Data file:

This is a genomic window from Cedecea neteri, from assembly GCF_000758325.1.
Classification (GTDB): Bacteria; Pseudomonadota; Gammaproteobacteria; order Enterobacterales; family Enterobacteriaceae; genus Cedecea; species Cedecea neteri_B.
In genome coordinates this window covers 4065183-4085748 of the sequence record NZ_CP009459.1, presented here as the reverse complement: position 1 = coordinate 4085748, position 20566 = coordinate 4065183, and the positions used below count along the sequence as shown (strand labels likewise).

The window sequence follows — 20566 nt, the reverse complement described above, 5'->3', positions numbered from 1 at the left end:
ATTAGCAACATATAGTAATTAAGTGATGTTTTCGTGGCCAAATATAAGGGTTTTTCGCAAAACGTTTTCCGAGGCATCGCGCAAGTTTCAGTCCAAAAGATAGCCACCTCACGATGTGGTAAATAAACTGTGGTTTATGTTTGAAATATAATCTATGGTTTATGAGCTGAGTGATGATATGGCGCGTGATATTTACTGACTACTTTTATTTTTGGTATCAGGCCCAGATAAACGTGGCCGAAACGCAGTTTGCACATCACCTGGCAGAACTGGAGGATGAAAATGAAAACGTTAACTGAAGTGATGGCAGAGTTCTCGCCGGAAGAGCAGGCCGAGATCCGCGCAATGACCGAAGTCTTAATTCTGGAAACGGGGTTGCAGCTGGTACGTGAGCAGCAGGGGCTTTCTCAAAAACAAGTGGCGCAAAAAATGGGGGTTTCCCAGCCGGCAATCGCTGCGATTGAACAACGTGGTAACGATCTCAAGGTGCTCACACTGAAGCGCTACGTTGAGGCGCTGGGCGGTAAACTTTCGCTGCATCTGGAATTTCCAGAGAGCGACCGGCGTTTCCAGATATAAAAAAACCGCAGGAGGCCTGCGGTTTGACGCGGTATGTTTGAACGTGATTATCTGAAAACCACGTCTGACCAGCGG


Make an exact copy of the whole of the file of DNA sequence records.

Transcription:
This is a genomic window from Cedecea neteri, from assembly GCF_000758325.1.
Classification (GTDB): Bacteria; Pseudomonadota; Gammaproteobacteria; order Enterobacterales; family Enterobacteriaceae; genus Cedecea; species Cedecea neteri_B.
In genome coordinates this window covers 4065183-4085748 of the sequence record NZ_CP009459.1, presented here as the reverse complement: position 1 = coordinate 4085748, position 20566 = coordinate 4065183, and the positions used below count along the sequence as shown (strand labels likewise).

The window sequence follows — 20566 nt, the reverse complement described above, 5'->3', positions numbered from 1 at the left end:
ATTAGCAACATATAGTAATTAAGTGATGTTTTCGTGGCCAAATATAAGGGTTTTTCGCAAAACGTTTTCCGAGGCATCGCGCAAGTTTCAGTCCAAAAGATAGCCACCTCACGATGTGGTAAATAAACTGTGGTTTATGTTTGAAATATAATCTATGGTTTATGAGCTGAGTGATGATATGGCGCGTGATATTTACTGACTACTTTTATTTTTGGTATCAGGCCCAGATAAACGTGGCCGAAACGCAGTTTGCACATCACCTGGCAGAACTGGAGGATGAAAATGAAAACGTTAACTGAAGTGATGGCAGAGTTCTCGCCGGAAGAGCAGGCCGAGATCCGCGCAATGACCGAAGTCTTAATTCTGGAAACGGGGTTGCAGCTGGTACGTGAGCAGCAGGGGCTTTCTCAAAAACAAGTGGCGCAAAAAATGGGGGTTTCCCAGCCGGCAATCGCTGCGATTGAACAACGTGGTAACGATCTCAAGGTGCTCACACTGAAGCGCTACGTTGAGGCGCTGGGCGGTAAACTTTCGCTGCATCTGGAATTTCCAGAGAGCGACCGGCGTTTCCAGATATAAAAAAACCGCAGGAGGCCTGCGGTTTGACGCGGTATGTTTGAACGTGATTATCTGAAAACCACGTCTGACCAGCGG